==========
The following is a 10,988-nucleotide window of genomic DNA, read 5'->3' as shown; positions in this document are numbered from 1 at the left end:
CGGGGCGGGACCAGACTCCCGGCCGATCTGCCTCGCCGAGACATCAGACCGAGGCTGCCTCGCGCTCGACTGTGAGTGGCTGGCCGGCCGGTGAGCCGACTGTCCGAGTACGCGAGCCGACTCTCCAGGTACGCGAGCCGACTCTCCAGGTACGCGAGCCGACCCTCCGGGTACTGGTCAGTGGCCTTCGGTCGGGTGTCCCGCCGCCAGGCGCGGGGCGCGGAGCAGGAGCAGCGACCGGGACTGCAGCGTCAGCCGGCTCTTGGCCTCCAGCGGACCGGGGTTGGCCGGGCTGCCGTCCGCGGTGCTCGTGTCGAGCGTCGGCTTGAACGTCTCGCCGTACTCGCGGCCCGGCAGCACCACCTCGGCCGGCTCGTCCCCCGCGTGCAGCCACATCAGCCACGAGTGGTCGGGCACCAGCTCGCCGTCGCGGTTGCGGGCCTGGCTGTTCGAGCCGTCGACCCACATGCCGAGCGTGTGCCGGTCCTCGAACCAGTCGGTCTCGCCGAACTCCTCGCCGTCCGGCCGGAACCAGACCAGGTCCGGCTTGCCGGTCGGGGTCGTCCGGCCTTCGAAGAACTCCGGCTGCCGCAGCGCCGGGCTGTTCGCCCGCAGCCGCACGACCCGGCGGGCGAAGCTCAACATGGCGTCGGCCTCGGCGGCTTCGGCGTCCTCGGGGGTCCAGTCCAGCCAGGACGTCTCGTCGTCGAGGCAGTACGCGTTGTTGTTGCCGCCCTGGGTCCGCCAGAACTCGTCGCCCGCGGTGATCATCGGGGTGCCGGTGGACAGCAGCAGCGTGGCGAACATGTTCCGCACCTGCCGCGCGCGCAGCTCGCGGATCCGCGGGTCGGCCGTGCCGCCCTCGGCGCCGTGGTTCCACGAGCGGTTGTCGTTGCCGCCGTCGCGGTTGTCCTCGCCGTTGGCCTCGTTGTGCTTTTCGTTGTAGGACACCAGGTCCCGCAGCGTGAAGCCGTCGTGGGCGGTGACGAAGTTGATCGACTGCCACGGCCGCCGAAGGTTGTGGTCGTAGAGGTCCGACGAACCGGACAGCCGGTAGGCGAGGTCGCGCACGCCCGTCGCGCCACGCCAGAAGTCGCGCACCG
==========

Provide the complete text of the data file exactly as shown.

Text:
The following is a 10,988-nucleotide window of genomic DNA, read 5'->3' as shown; positions in this document are numbered from 1 at the left end:
CGGGGCGGGACCAGACTCCCGGCCGATCTGCCTCGCCGAGACATCAGACCGAGGCTGCCTCGCGCTCGACTGTGAGTGGCTGGCCGGCCGGTGAGCCGACTGTCCGAGTACGCGAGCCGACTCTCCAGGTACGCGAGCCGACTCTCCAGGTACGCGAGCCGACCCTCCGGGTACTGGTCAGTGGCCTTCGGTCGGGTGTCCCGCCGCCAGGCGCGGGGCGCGGAGCAGGAGCAGCGACCGGGACTGCAGCGTCAGCCGGCTCTTGGCCTCCAGCGGACCGGGGTTGGCCGGGCTGCCGTCCGCGGTGCTCGTGTCGAGCGTCGGCTTGAACGTCTCGCCGTACTCGCGGCCCGGCAGCACCACCTCGGCCGGCTCGTCCCCCGCGTGCAGCCACATCAGCCACGAGTGGTCGGGCACCAGCTCGCCGTCGCGGTTGCGGGCCTGGCTGTTCGAGCCGTCGACCCACATGCCGAGCGTGTGCCGGTCCTCGAACCAGTCGGTCTCGCCGAACTCCTCGCCGTCCGGCCGGAACCAGACCAGGTCCGGCTTGCCGGTCGGGGTCGTCCGGCCTTCGAAGAACTCCGGCTGCCGCAGCGCCGGGCTGTTCGCCCGCAGCCGCACGACCCGGCGGGCGAAGCTCAACATGGCGTCGGCCTCGGCGGCTTCGGCGTCCTCGGGGGTCCAGTCCAGCCAGGACGTCTCGTCGTCGAGGCAGTACGCGTTGTTGTTGCCGCCCTGGGTCCGCCAGAACTCGTCGCCCGCGGTGATCATCGGGGTGCCGGTGGACAGCAGCAGCGTGGCGAACATGTTCCGCACCTGCCGCGCGCGCAGCTCGCGGATCCGCGGGTCGGCCGTGCCGCCCTCGGCGCCGTGGTTCCACGAGCGGTTGTCGTTGCCGCCGTCGCGGTTGTCCTCGCCGTTGGCCTCGTTGTGCTTTTCGTTGTAGGACACCAGGTCCCGCAGCGTGAAGCCGTCGTGGGCGGTGACGAAGTTGATCGACTGCCACGGCCGCCGAAGGTTGTGGTCGTAGAGGTCCGACGAACCGGACAGCCGGTAGGCGAGGTCGCGCACGCCCGTCGCGCCACGCCAGAAGTCGCGCACCG